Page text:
1
2
127.0.0.1:6379> GET keyval
"Object rocket"

It’s important to make note of the Redis counter pattern– this pattern is used with commands such as INCR, INCRBY, DECR and DECRBY. With the counter pattern, an increment command is sent to Redis each time a certain operation occurs. This construct makes it easy to count things like page views or game scores.

Let’s look at an example of some “counter” commands in action:

1
2
3
4
5
6
7
8
9
10
127.0.0.1:6379> SET keyval "50"
OK
127.0.0.1:6379> INCR keyval
(integer) 51 ## Increments the value of the key by one
127.0.0.1:6379> INCRBY keyval 9
(integer) 60 ## Increase by the number specified of the integer
127.0.0.1:6379> DECR keyval
(integer) 59 ## Decrement the value of the key by one
127.0.0.1:6379> DECRBY keyval 19
(integer) 40 ## Decrease by the number specified of the integer

Redis range data type

The range data type is used to obtain a substring of a string, given a certain offset as a starting point. The GETRANGE command handles the requests, limiting the range of the results to the actual string length.

Here’s an example:

1
2
3
4
5
6
7
8
9
10
127.0.0.1:6379> SET mkey "The Redis Data Types"
OK
127.0.0.1:6379> GETRANGE mkey 0 4
"The R"
127.0.0.1:6379> GETRANGE mkey 0 5
"The Re"
127.0.0.1:6379> GETRANGE mkey -5 -1
"Types"
127.0.0.1:6379> GETRANGE mkey 0 -1
"The Redis Data Types"
  • The SETRANGE command is used to overwrite the current value of the string stored in a key. When using this command, an offset must be specified. This offset must fit the length of the string that will be overwriting the original string.

For example:

1
2
3
4
127.0.0.1:6379> SETRANGE mkey 15 "String"
(integer) 21
127.0.0.1:6379> GET mkey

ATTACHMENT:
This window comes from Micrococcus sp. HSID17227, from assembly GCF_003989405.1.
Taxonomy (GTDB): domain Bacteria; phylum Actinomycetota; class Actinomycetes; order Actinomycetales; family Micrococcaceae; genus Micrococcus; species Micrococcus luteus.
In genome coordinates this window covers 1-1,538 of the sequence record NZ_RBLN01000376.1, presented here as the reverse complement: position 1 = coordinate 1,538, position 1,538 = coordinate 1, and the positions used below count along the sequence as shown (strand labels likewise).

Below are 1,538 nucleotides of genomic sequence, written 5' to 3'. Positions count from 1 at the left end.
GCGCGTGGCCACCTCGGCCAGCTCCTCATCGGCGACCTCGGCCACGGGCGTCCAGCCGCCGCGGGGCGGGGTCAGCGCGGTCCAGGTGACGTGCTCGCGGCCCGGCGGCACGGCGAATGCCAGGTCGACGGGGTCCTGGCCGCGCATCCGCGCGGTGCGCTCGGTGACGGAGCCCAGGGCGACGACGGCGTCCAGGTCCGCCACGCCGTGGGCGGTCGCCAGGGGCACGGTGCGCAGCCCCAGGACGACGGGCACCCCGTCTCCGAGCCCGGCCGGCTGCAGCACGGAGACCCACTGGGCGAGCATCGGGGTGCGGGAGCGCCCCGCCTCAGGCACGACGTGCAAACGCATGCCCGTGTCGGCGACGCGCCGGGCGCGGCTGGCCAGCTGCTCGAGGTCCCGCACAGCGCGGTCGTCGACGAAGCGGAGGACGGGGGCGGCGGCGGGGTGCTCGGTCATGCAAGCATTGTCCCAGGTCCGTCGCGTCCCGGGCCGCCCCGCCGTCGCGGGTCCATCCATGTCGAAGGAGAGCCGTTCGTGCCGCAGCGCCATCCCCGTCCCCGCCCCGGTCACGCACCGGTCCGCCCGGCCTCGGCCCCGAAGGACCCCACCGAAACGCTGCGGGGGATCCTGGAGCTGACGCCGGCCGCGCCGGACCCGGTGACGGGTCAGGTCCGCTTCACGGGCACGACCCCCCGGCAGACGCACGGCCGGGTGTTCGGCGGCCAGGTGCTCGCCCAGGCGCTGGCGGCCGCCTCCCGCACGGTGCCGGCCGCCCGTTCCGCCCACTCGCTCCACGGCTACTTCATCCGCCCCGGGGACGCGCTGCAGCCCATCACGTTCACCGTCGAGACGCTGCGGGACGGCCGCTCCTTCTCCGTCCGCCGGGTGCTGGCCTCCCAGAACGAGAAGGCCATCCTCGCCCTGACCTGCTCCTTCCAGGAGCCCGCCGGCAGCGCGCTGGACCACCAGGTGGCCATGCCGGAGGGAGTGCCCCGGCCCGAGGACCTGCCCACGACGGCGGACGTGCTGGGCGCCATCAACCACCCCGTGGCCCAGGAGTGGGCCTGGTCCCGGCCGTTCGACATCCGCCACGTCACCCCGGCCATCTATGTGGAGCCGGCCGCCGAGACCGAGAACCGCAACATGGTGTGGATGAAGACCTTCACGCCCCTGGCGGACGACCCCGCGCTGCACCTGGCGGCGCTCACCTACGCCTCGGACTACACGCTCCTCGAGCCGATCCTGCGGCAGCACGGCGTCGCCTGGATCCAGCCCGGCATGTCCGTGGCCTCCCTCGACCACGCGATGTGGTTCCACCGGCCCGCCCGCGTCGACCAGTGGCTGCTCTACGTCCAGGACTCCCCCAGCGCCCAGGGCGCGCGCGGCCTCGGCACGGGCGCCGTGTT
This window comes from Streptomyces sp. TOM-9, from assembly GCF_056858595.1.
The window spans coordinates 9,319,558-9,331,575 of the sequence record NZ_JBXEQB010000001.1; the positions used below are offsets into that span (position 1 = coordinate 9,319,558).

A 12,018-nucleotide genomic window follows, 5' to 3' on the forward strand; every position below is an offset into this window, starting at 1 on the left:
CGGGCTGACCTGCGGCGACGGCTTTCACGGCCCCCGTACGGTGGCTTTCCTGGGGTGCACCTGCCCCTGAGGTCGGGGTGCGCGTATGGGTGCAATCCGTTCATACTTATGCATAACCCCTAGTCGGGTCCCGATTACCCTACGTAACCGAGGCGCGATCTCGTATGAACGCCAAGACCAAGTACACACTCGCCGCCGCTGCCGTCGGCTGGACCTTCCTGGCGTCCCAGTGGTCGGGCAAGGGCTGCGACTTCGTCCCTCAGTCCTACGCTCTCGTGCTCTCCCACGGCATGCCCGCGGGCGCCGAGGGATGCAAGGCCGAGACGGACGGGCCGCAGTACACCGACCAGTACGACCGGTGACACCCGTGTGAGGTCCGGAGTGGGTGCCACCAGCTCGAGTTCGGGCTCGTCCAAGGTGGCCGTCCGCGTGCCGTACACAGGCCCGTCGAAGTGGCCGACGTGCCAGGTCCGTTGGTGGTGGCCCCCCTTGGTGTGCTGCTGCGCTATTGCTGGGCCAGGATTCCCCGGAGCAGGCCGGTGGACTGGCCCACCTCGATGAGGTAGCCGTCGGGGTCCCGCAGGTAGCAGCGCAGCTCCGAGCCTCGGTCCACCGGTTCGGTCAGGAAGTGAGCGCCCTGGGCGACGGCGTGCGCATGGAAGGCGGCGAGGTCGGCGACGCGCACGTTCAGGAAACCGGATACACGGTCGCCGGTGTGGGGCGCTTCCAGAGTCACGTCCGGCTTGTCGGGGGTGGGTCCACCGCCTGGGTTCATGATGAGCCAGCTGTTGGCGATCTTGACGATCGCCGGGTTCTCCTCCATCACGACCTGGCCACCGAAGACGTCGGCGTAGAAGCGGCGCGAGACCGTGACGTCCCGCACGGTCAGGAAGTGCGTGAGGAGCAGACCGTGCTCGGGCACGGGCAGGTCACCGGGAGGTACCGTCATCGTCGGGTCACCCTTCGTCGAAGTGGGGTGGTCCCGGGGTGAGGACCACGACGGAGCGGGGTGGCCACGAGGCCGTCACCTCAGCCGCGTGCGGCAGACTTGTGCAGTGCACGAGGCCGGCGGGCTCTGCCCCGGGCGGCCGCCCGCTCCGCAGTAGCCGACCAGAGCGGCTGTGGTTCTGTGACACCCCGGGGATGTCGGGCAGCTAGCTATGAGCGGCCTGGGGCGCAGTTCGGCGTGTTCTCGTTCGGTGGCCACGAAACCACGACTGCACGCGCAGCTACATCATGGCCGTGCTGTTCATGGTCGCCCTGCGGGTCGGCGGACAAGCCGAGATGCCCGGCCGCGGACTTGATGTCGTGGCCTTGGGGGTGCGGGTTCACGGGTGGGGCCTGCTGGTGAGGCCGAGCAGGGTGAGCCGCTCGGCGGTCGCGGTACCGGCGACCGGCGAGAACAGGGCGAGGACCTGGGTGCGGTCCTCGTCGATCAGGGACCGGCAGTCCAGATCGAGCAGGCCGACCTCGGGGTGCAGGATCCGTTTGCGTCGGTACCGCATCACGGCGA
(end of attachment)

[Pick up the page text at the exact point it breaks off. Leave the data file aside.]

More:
"The Redis Data String"
  • If you’re dealing with extremely large datasets, using bitwise commands such as SETBIT, and GETBIT can speed up the filtering of data tremendously.

Here’s an example of how to use the SETBIT and GETBIT commands:

1
2
3
4
5
6
7
8
9
10
11
12
127.0.0.1:6379> SETBIT mkey 6 1
(integer) 0
127.0.0.1:6379> GETBIT mkey 0
(integer) 0
127.0.0.1:6379> GETBIT mkey 5
(integer) 1
127.0.0.1:6379> GETBIT mkey 500
(integer) 0
127.0.0.1:6379> GETBIT mkey 3
(integer) 1
127.0.0.1:6379> GETBIT mkey 6
(integer) 1

Get the data type in Redis

To get the data type for an object or variable in Redis, you can use the TYPE command. The following example shows the TYPE command in action:

1
TYPE keyval

This command should return: string

Screenshot of Redis data types getting the type of a Redis value

When you’re finished testing commands in redis-cli, just type exit and press return to quit the interface and return back to your terminal prompt.

Conclusion

If you want to harness the full power of Redis, it’s important to understand the data types used in this key-value store. Redis supports a variety of data types, including strings, hashes and lists. In this article, we looked at a few data types and reviewed some examples of how to use them. Check out the second installment of this article series for more information on the Redis data types.

Pilot the ObjectRocket Platform Free!

Try Fully-Managed CockroachDB, Elasticsearch, MongoDB, PostgreSQL (Beta) or Redis.

Get Started

Keep in the know!

Subscribe to our emails and we’ll let you know what’s going on at ObjectRocket. We hate spam and make it easy to unsubscribe.